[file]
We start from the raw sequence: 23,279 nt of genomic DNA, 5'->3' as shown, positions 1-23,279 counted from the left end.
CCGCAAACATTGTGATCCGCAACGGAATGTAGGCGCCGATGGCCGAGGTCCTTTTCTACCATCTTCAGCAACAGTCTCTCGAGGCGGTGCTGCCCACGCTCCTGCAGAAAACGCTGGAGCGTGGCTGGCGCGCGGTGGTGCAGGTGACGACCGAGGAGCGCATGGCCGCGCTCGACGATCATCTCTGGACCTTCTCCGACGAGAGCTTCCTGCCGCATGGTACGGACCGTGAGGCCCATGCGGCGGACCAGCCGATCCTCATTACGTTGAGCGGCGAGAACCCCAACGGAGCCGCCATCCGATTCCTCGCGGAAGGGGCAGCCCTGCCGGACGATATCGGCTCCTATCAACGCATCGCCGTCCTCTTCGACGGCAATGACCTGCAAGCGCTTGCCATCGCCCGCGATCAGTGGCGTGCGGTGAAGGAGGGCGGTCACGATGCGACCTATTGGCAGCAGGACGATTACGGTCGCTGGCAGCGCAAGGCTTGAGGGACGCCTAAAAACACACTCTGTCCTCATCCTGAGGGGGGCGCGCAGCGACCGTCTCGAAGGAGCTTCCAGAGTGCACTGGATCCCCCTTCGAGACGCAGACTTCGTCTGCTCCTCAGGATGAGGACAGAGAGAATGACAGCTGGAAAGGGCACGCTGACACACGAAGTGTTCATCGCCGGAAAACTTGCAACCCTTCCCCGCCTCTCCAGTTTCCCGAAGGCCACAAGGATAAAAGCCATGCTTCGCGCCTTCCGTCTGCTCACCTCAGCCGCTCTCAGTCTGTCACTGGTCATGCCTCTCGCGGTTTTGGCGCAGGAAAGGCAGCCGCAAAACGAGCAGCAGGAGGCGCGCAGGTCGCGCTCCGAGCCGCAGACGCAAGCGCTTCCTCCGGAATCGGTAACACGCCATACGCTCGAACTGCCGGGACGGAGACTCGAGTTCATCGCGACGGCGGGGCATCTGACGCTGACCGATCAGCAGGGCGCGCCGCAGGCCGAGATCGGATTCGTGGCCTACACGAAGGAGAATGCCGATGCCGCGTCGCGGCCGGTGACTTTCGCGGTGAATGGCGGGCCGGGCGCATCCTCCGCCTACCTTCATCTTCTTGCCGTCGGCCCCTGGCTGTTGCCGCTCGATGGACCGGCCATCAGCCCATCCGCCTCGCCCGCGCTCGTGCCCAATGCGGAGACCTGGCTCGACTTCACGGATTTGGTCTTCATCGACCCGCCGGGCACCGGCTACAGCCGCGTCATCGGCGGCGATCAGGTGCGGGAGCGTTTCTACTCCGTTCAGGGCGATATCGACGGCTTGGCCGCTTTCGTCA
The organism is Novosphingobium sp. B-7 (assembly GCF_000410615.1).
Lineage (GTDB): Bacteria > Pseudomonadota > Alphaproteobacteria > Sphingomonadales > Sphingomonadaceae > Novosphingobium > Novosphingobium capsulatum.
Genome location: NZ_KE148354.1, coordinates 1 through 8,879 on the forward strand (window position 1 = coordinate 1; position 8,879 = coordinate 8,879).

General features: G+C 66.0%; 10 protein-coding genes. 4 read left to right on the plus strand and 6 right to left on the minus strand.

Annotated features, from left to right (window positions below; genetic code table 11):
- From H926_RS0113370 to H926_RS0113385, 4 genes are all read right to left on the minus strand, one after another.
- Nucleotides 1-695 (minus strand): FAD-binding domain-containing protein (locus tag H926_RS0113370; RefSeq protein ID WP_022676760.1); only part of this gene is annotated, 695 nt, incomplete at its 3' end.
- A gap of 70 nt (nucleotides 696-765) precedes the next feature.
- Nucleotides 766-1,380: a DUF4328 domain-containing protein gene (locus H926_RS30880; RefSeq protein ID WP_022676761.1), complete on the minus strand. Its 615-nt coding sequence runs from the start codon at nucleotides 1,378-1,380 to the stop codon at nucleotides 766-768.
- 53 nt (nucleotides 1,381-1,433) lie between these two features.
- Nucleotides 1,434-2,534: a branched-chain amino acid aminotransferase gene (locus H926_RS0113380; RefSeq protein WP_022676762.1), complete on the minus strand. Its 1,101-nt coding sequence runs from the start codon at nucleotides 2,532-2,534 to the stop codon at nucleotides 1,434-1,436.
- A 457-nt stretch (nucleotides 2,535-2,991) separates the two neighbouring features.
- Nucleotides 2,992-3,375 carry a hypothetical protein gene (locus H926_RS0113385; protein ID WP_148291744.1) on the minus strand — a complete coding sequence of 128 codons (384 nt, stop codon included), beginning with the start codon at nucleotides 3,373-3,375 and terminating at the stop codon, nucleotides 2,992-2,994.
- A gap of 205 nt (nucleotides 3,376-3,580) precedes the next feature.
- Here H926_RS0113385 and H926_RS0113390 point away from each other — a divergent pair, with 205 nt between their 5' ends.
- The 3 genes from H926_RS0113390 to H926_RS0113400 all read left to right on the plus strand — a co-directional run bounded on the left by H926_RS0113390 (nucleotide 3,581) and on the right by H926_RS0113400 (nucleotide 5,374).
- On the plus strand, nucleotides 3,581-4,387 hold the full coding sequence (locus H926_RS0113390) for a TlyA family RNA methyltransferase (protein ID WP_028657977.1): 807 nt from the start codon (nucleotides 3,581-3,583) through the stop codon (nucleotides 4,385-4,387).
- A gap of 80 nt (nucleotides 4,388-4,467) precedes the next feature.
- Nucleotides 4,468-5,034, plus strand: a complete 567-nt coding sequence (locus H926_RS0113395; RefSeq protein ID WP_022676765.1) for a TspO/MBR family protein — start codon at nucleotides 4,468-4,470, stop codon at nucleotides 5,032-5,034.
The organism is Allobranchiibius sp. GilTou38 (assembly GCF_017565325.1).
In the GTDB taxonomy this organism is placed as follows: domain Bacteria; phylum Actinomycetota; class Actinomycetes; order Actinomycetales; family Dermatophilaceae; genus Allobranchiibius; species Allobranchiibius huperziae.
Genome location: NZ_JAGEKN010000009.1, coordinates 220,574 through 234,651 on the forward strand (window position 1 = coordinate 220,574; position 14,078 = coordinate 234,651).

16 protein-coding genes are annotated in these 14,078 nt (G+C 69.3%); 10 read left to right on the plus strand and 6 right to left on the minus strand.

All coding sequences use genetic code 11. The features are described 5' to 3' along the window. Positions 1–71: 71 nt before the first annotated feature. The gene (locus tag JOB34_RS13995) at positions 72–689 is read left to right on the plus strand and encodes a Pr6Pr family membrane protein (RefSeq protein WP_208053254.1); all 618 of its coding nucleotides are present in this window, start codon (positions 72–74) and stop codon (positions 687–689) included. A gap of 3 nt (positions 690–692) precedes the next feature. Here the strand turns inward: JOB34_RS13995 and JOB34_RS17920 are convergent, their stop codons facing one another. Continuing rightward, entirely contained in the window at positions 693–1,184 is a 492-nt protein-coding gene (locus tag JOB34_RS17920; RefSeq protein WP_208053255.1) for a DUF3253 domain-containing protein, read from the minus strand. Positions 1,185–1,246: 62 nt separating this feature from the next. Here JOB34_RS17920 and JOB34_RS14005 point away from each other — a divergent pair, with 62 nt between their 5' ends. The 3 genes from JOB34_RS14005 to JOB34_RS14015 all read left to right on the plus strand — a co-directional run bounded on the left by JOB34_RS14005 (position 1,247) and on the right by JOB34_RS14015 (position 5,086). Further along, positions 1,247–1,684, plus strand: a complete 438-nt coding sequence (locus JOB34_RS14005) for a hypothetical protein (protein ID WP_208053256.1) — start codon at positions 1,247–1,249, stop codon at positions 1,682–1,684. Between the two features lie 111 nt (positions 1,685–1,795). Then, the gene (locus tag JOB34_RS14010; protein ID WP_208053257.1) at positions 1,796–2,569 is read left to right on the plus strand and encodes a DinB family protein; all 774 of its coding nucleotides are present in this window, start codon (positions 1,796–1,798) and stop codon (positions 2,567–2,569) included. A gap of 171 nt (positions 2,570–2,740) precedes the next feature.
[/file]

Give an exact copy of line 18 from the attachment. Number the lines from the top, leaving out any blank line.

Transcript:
- The 3 genes from H926_RS0113390 to H926_RS0113400 all read left to right on the plus strand — a co-directional run bounded on the left by H926_RS0113390 (nucleotide 3,581) and on the right by H926_RS0113400 (nucleotide 5,374).